2,000 years ago, a rabbi walked the dusty streets of Israel teaching a message of hope and healing. One of his most shocking teachings took place on a mountainside. In a provocative sermon on the mount, He introduced an idea that was unheard of in culture at the time. He actually told his followers,
“Love your enemies.” Not only love them but “do what is good to those that hate you, bless those who curse you, pray for those who mistreat you”(Luke 6:27-28).
After all, loving your neighbor is easy – love really lives in the challenge. This is still scandalous today.
Fast forward to 1861 – America engaging in a war with itself that would divide it and set it on a course that we still haven’t fully recovered – even after 150 years. The Civil War was anything but civil, and the cost was life. There are stains on this “Christian nation” that don’t seem to go away even with time. Observing the cultural landscape, it seems that there is a divide once again in our nation reminiscent of times gone by. Jesus’ teaching on enemy love may be more relevant now than ever in my lifetime since “we are saved by a man who died loving his enemies.”
In wrestling with this topic, I have looked at my own life and asked, who are my enemies? I don’t think it’s always on a large or group-wide scale that we find enemies. In my experience, I think the starting point, the root, of putting someone in the enemy category is my posture of disconnectedness toward another person, on a basic individual level.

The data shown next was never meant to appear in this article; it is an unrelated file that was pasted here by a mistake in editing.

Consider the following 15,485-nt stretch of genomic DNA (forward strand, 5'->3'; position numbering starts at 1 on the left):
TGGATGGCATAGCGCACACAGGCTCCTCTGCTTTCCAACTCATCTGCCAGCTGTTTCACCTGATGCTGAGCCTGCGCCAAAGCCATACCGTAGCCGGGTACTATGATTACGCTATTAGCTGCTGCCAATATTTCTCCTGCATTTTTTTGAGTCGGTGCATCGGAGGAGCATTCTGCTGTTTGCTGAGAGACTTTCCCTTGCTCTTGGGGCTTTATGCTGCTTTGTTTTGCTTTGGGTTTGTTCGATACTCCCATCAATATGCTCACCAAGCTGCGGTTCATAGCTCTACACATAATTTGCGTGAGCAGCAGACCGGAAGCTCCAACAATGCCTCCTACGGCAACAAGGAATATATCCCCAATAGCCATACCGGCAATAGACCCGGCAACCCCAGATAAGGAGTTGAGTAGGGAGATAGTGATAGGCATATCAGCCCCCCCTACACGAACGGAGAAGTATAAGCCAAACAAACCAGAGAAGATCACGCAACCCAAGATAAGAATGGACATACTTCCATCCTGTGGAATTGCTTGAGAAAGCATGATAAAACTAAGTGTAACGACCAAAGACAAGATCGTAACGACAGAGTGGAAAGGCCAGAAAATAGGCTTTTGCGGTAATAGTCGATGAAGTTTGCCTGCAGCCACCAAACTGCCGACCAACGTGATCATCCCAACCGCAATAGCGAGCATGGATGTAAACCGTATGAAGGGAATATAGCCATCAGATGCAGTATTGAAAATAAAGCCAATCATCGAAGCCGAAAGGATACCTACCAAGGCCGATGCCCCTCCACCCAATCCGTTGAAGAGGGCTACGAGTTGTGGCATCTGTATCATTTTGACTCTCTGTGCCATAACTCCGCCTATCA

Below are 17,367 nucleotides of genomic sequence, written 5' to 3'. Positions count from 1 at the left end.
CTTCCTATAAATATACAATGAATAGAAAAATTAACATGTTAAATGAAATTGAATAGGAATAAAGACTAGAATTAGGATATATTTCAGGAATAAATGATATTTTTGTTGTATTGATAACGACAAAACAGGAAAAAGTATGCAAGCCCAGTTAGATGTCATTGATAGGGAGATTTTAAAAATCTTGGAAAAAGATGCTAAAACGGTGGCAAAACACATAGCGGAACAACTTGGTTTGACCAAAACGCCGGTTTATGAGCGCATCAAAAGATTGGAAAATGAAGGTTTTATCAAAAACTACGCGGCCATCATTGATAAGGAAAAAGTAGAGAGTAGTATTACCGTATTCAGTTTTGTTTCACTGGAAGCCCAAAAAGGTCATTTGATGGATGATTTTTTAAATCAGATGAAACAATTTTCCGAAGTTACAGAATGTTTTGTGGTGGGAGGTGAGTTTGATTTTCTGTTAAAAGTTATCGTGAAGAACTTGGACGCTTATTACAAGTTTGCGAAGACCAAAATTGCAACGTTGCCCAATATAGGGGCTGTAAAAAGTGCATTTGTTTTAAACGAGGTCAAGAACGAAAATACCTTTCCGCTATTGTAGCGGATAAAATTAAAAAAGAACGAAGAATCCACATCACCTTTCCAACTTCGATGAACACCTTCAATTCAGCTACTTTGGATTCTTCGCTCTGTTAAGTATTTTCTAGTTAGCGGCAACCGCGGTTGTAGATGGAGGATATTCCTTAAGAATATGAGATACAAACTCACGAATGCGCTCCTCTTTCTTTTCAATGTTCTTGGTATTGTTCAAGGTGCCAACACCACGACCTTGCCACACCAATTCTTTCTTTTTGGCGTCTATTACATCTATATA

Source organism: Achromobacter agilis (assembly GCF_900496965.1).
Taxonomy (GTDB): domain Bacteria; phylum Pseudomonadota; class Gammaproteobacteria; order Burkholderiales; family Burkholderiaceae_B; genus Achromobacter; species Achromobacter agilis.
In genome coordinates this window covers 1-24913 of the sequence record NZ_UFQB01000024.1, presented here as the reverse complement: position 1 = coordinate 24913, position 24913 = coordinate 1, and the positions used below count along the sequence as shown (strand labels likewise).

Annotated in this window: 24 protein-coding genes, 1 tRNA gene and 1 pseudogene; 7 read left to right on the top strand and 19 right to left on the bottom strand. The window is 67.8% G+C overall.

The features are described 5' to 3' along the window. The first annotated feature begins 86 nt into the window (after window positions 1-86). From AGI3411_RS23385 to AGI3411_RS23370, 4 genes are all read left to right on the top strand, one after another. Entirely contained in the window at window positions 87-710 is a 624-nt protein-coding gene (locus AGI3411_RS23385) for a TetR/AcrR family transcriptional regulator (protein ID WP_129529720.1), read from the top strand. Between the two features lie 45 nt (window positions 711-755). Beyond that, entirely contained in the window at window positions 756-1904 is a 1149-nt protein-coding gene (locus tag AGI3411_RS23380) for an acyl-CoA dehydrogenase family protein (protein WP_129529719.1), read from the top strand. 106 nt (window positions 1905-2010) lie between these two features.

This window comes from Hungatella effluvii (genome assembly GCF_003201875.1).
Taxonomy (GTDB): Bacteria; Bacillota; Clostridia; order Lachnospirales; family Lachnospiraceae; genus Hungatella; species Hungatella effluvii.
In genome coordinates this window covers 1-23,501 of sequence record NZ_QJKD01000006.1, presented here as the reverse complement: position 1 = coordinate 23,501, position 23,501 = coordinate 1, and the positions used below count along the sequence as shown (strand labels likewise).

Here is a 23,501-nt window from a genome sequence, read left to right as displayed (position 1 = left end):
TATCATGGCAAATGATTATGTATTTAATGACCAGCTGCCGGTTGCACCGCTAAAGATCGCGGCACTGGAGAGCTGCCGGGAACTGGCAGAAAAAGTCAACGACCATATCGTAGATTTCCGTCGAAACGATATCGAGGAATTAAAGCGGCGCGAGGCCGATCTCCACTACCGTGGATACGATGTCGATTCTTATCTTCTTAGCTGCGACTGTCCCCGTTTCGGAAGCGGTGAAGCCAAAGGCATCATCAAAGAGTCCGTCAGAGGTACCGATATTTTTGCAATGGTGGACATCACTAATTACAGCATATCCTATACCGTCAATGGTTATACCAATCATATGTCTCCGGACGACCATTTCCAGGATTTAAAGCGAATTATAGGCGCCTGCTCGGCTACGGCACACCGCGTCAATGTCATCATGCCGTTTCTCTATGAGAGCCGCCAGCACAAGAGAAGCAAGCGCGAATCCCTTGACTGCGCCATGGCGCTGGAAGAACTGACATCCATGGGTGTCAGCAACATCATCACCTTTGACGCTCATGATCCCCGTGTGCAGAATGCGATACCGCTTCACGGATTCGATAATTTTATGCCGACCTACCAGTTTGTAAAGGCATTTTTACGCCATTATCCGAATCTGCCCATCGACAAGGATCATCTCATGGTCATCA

This played out this past weekend when my family traveled down to the hill country of Texas to a wedding. Everything was perfect: the weather, the scenery, the food. It was a wedding out of a fairy tale; however, the weekend ended on a rather quiet drive back to Dallas. My wife and I had an argument during the wedding, and we barely said a word the whole way back. About halfway through our drive, I sensed that Jesus was bringing all of this so clearly into my mind. I had postured myself and made the decision to disconnect from my wife. I had made her the enemy in the moment, and I felt completely justified in punishing her with my silence.
I began to realize that loving my enemy is not just for the person who doesn’t look like me or the group that I don’t understand, but Jesus was saying that my enemy might be in the seat next to me, the person I’m choosing not to connect with or whose story I refuse to hear. And though my wife and I quickly made amends, I realized that oftentimes I hold myself to a lower standard when it comes to the world around me, feeling justified to remain in the same thought pattern toward them without hearing their story or walking in their shoes.
I ask you to consider who you’ve made an enemy in your life – who you’ve disagreed with or misunderstood, who you’ve guarded yourself against, who you’ve blocked connection with because of your differences, who you’ve outright disliked or wrongly labeled. Find commonality with this person/group and ask God to give you His perspective and thoughts toward these self-made enemies.
Collectively, in community, we need to take a pilgrimage back to the mountainside, sit with this King Jesus and hear his heart on these matters – lay down our lives, our traditions and ideologies, and rediscover the ancient paths that we said we would follow. And actually put into practice the way of Jesus concerning our enemies – maybe even make neighbors out of them.
 Tim Keller
Lives in Garland, TX
Husband to Susanna, Dad to Alana, Abrielle, Aden, Asher & a French Bulldog named Duncan
Image via SHTTEFAN